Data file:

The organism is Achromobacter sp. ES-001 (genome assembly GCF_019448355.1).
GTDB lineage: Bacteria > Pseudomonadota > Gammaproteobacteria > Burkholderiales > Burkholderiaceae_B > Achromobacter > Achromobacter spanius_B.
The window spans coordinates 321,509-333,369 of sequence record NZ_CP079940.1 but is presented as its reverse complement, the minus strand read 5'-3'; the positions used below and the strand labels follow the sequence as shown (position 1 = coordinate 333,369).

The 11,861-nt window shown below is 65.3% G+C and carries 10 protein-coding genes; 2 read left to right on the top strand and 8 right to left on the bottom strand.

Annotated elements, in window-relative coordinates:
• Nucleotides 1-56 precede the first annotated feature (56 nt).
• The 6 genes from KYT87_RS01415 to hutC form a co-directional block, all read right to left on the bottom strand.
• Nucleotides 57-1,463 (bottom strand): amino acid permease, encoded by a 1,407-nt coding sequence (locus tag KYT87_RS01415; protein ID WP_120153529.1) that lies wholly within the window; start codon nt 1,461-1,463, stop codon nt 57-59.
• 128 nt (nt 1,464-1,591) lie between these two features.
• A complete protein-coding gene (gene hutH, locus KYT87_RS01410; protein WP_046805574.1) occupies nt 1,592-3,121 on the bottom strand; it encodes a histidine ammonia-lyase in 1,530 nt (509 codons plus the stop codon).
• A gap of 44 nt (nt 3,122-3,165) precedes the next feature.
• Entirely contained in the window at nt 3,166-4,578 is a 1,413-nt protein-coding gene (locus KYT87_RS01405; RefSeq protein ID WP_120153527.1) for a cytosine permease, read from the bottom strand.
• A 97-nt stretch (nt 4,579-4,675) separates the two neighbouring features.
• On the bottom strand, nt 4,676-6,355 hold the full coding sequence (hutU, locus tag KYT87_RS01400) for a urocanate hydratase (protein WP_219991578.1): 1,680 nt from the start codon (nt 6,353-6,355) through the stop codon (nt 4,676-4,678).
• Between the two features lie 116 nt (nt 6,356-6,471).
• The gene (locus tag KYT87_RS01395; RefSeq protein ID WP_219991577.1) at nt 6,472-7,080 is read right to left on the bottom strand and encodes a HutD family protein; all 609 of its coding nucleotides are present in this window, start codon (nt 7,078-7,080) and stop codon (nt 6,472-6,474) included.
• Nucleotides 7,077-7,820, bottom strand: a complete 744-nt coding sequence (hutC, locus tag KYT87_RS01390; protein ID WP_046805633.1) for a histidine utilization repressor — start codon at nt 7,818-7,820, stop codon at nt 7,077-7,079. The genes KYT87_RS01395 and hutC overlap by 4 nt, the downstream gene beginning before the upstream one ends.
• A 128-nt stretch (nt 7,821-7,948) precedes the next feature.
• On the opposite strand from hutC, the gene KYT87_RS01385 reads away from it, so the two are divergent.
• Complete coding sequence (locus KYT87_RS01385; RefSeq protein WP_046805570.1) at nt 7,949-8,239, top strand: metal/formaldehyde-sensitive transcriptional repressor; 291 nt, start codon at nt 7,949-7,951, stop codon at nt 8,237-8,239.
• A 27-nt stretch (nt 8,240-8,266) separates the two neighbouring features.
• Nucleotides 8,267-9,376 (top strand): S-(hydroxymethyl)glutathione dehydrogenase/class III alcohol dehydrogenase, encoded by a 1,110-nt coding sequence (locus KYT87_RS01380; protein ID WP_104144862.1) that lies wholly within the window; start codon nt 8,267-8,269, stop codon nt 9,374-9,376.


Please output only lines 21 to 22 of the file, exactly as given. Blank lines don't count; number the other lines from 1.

• A 27-nt stretch (nt 8,240-8,266) separates the two neighbouring features.
• Nucleotides 8,267-9,376 (top strand): S-(hydroxymethyl)glutathione dehydrogenase/class III alcohol dehydrogenase, encoded by a 1,110-nt coding sequence (locus KYT87_RS01380; protein ID WP_104144862.1) that lies wholly within the window; start codon nt 8,267-8,269, stop codon nt 9,374-9,376.